“Ordinarily, the possibility of this man becoming prime minister would be zero, but he was selected as the figurehead through Mr. Ozawa’s Ultimate Process of Elimination (willingness to listen to instructions + better than the other possibilities). Once he snapped at the post of prime minister that was dangled in front of his eyes, necessity compelled them in the direction of this midget.

“This is not a politician who will ask what should be done after becoming prime minister. He is simply a politician whose ultimate objective itself is to become prime minister. A person of that caliber who has become prime minister through this process does not understand how wretched a prime minister he will be.

“Is it possible for a human being to be this servile? He’s accepted the Ozawa group’s objectives and will reevaluate the Ozawa suspension from party activities, revisit the (recent) three-party agreement, and will not form a coalition government — in other words, he will reject the course of the current party leadership. He once favored participation in the Trans-Pacific Partnership, but now will “carefully consider” it out of clear deference to the farm bloc within the party. He followed the METI bureaucracy line of rejecting out of hand the abandonment of nuclear energy, but he withdrew that rejection after being told to do so by Mr. Hatoyama. He’s just switched from following METI bureaucracy instructions to following Ozawa/Hatoyama instructions.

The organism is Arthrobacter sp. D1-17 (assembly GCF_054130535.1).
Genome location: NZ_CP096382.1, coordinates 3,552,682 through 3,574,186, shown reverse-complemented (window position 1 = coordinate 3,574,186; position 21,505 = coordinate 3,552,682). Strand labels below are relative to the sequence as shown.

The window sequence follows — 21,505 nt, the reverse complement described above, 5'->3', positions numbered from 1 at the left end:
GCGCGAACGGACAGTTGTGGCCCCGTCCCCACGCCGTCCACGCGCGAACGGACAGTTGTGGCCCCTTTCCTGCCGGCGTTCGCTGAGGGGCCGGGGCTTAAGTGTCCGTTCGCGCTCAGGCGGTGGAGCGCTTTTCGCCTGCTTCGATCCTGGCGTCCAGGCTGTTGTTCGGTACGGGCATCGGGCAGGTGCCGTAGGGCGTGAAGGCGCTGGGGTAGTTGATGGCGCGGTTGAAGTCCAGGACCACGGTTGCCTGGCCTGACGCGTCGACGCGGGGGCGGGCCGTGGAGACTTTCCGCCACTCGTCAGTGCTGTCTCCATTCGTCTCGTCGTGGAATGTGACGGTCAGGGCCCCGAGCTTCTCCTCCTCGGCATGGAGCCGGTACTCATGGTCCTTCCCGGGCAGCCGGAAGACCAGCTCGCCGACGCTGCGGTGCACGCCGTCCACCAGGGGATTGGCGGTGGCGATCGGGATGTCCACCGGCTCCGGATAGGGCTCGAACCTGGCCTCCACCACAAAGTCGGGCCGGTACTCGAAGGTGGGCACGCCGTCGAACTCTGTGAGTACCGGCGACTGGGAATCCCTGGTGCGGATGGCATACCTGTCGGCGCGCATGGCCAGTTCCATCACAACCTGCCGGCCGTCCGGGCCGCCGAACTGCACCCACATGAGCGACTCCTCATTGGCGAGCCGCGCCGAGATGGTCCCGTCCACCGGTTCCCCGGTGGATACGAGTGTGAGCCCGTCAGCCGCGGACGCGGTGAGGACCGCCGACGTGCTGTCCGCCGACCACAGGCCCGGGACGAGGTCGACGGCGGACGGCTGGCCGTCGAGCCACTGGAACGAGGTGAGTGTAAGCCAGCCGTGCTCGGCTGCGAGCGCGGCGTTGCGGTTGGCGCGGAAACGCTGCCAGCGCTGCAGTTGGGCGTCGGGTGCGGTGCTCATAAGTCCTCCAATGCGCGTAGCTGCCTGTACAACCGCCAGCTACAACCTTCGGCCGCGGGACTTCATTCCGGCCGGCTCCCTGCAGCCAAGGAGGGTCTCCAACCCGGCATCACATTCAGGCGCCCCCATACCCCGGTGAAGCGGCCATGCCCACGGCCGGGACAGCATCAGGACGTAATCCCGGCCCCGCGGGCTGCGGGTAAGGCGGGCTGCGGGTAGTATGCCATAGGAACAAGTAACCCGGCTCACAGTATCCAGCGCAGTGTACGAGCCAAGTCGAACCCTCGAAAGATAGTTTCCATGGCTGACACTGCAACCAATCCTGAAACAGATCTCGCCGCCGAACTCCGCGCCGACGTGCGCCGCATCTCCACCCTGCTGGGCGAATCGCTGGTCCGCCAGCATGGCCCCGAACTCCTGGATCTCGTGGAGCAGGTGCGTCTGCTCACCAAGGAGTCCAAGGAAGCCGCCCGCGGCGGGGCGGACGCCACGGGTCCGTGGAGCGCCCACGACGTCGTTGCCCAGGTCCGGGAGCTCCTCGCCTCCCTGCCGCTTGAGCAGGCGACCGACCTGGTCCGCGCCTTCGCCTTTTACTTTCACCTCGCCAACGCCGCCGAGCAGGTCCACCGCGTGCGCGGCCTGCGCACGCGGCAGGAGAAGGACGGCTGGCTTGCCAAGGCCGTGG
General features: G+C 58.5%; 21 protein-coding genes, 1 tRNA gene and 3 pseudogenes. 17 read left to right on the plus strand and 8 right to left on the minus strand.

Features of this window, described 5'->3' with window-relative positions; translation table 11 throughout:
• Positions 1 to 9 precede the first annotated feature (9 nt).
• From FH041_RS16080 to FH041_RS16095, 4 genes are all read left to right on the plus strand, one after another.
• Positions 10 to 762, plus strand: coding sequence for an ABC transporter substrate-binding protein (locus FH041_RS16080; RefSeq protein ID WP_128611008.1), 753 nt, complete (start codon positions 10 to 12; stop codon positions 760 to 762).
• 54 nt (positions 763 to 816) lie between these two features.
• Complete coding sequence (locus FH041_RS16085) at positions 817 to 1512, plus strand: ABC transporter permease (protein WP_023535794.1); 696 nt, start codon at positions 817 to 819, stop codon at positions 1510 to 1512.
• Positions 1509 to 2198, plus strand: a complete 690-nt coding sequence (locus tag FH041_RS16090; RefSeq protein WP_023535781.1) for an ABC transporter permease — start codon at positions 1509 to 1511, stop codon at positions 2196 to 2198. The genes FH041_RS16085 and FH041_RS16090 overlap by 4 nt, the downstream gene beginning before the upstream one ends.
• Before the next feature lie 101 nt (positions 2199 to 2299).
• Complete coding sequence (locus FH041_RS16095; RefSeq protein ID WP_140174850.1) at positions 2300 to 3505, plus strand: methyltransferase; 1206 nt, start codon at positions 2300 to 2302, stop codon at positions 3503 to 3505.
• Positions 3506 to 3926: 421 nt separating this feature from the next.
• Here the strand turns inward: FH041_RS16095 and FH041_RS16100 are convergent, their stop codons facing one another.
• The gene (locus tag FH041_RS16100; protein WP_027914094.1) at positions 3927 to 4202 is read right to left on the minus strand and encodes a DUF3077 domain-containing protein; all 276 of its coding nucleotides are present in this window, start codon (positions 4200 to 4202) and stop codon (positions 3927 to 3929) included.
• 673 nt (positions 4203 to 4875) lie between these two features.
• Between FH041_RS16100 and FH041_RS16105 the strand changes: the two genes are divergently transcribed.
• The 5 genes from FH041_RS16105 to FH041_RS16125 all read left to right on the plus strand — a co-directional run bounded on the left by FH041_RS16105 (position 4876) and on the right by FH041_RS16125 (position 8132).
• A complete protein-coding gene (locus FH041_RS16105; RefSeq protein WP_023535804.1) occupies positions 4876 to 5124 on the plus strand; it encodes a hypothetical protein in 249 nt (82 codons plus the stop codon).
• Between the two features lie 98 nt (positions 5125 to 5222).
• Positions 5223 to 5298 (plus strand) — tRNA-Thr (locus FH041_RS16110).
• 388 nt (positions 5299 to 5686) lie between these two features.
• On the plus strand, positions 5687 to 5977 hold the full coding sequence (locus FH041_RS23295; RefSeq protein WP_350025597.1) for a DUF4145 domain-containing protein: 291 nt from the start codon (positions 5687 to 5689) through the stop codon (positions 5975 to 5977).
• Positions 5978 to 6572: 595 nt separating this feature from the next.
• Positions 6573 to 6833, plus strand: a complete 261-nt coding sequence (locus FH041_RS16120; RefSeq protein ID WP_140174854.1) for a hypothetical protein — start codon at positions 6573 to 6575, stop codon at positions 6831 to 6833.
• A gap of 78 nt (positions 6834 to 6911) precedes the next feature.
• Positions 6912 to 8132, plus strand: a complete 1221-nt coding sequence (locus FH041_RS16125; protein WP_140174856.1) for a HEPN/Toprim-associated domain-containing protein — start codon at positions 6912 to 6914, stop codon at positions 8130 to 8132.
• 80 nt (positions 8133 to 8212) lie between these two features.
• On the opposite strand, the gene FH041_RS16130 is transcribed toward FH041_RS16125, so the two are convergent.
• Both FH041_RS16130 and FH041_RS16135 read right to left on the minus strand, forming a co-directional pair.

“A Kaieda administration will be a rewind to the Ozawa power and patronage politics of 20 years ago…the ultimate choice is between Kaieda the Lowest and Maehara the Worst. I can only say that this is a tragedy for today’s Japan.”